How Long Does Valium Stay In System?
Important InformationThis information is for educational purposes only. We never invite or suggest the use, production or purchase of any these substances. Addiction Resource and it’s employees, officers, managers, agents, authors, editors, producers, and contributors shall have no direct or indirect liability, obligation, or responsibility to any person or entity for any loss, damage, or adverse consequences alleged to have happened as a consequence of material on this website. See full text of disclaimer.
People are often eager to know how long Valium stays in the system. Maybe, they are planning for pregnancy or a drug test. In any case, it is crucial to know that Valium may be present in the urine or blood long after the last dose. Also, patient should be aware how long to wait to take a test after taking it, because it takes time for the drug to become detectable in the urine or blood sample.
It contains Diazepam which is a benzo. It calms down the excited nerves and thus produces sedation. For this reason, doctors prescribe it to treat anxiety, seizures and alcohol withdrawal symptoms. Moreover, it relieves muscle cramps and may also be used before a major surgery. It may cause an addiction and the risk increases if someone abuses it. Thus, patient should strictly follow the doctor’s instructions.
Table of Contents
Factors Influencing How Long Valium Stays In The System
The factors that influence how long Valium stays in system are:
- Age. If the patient isabove 65, they may get a higher value in the blood sample.
- Weight. A person with obesity is more likely to retain it for longer.
- Liver disorders like cirrhosis or hepatitis slow down its elimination from the body.
Also, the dose the patient takes also determines the duration. In a normal case, the higher the dose they take, longer the time it will take to flush.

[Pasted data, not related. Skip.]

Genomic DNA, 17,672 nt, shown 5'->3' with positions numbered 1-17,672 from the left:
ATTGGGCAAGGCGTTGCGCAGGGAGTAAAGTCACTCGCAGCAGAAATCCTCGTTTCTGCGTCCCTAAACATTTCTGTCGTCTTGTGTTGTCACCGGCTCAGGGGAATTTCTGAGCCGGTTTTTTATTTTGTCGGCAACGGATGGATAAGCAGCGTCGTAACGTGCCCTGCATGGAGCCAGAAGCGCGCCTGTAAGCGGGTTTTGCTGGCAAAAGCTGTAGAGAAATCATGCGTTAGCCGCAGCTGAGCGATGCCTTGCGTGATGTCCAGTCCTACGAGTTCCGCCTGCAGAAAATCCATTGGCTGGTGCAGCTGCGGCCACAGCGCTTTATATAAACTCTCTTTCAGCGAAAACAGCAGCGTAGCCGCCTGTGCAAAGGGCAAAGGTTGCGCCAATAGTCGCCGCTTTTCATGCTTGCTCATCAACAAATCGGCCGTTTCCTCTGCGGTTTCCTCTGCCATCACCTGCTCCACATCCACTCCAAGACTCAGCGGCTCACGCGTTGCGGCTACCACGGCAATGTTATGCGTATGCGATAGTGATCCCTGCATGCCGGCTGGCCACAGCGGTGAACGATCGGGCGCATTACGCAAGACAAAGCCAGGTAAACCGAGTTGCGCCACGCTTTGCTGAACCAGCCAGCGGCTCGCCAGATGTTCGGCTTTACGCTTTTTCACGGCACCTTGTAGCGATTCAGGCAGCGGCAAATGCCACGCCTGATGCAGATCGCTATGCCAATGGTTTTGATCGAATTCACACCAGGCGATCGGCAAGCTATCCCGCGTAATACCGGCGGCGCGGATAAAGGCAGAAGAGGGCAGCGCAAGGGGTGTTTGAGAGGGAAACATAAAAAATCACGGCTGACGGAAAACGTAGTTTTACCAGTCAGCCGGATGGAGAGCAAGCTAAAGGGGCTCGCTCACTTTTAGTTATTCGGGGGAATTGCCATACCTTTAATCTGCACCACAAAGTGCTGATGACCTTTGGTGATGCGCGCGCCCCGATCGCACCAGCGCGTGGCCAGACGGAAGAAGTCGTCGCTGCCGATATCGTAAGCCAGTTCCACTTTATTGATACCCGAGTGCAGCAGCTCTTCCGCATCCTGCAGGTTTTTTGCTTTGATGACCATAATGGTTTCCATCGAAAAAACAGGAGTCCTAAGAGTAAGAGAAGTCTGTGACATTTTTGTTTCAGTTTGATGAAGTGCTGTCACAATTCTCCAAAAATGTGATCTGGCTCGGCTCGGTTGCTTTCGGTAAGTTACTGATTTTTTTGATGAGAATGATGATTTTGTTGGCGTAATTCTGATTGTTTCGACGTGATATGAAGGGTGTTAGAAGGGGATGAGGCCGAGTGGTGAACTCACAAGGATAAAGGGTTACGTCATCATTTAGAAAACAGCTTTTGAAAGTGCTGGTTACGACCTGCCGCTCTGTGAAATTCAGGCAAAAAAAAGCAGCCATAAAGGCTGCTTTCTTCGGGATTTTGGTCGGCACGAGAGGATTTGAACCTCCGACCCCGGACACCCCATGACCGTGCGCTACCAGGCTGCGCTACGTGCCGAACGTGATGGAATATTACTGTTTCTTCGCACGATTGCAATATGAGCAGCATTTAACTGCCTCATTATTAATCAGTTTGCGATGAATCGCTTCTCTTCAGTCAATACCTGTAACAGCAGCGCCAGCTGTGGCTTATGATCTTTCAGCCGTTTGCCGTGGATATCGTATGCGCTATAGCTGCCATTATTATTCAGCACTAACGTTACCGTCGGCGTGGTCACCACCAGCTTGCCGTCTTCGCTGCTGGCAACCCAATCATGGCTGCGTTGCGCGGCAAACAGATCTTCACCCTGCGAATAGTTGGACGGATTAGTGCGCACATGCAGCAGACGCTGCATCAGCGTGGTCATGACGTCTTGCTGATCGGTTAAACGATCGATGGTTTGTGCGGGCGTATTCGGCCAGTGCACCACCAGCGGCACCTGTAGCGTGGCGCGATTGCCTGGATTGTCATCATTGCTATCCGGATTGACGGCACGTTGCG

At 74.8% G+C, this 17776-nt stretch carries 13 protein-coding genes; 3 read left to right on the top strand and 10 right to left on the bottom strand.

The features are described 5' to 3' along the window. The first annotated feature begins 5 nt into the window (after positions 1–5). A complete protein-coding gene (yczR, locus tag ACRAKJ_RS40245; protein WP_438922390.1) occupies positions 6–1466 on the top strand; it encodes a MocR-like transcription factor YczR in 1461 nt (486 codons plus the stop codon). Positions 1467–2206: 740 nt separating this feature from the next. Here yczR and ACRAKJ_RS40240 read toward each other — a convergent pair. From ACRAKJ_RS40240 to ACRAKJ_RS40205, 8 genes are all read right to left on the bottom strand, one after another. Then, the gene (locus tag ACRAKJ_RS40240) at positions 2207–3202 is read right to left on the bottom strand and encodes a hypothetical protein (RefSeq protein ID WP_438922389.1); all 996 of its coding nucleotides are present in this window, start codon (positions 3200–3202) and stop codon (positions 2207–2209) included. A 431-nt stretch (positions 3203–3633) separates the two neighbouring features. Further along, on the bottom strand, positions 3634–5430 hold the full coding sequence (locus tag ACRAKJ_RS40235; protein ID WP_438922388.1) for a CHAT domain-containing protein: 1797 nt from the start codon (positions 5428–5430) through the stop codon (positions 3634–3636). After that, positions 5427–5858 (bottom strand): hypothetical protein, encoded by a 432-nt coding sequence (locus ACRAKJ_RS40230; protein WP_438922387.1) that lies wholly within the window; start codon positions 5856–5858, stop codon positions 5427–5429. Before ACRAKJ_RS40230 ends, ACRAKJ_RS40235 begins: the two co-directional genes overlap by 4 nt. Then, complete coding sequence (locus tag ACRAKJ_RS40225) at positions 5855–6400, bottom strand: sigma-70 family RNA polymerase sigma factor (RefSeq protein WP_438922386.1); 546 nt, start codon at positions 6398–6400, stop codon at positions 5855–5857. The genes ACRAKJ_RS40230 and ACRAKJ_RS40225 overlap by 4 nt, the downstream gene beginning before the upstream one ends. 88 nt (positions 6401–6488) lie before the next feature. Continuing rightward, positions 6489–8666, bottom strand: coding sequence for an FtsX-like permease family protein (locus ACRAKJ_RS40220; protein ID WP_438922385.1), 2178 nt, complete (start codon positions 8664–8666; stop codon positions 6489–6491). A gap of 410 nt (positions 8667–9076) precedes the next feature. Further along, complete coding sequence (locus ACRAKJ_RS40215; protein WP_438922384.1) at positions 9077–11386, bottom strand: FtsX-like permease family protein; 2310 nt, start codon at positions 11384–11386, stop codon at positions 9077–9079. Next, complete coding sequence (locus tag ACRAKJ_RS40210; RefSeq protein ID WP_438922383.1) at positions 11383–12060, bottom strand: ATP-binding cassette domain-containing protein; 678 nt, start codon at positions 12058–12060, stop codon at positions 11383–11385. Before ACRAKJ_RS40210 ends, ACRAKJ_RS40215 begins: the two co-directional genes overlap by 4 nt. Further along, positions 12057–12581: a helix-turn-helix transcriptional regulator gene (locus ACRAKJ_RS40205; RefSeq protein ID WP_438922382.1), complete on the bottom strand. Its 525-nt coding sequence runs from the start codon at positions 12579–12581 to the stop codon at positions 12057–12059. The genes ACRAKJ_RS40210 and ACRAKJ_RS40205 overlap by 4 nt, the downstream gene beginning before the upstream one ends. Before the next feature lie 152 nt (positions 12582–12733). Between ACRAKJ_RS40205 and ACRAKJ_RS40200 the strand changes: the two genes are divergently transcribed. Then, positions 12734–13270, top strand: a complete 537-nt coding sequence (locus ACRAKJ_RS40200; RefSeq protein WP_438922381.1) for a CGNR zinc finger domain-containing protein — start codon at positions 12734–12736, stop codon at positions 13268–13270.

How Is Valium Metabolized?
Metabolism is a biological process that converts a drug into other chemicals. The products of metabolism are called metabolites, while the portion of the drug that survives metabolism is called a parent or unchanged drug. A significant portion of ingested or injected Valium is metabolized by the liver enzymes. The major metabolites of Valium are Nordiazepam, Temazepam, and Oxazepam.
How Long Valium Effects Last
One may start experiencing Valium effects within thirty minutes of taking it. Moreover, individuals may experience them for the next 12-24 hours.
Users may have positive Valium urine test even several days or weeks after the last dose. This is owing to the longer half-lives of the metabolites. The amount of the parent form in the urine is less than one percent. Meaning, metabolites are predominantly present in the urine sample. They are Temazepam and Oxazepam.
Since it has a long half-life, it can accumulate in body, especially when users have been taking it for a long time. In a blood test, chronic users can have a higher concentration compared to the one time user. Interestingly, old users also tend to have a higher blood concentration.
When individuals take it in normal doses, the blood concentration of Valium ranges from 0.1-1.0 mg/L. Anything higher could indicate an abuse. Addicts may take several tablets at a time. Alternately, they may crush a tablet to inject. The gel forms may be inserted into the rectum.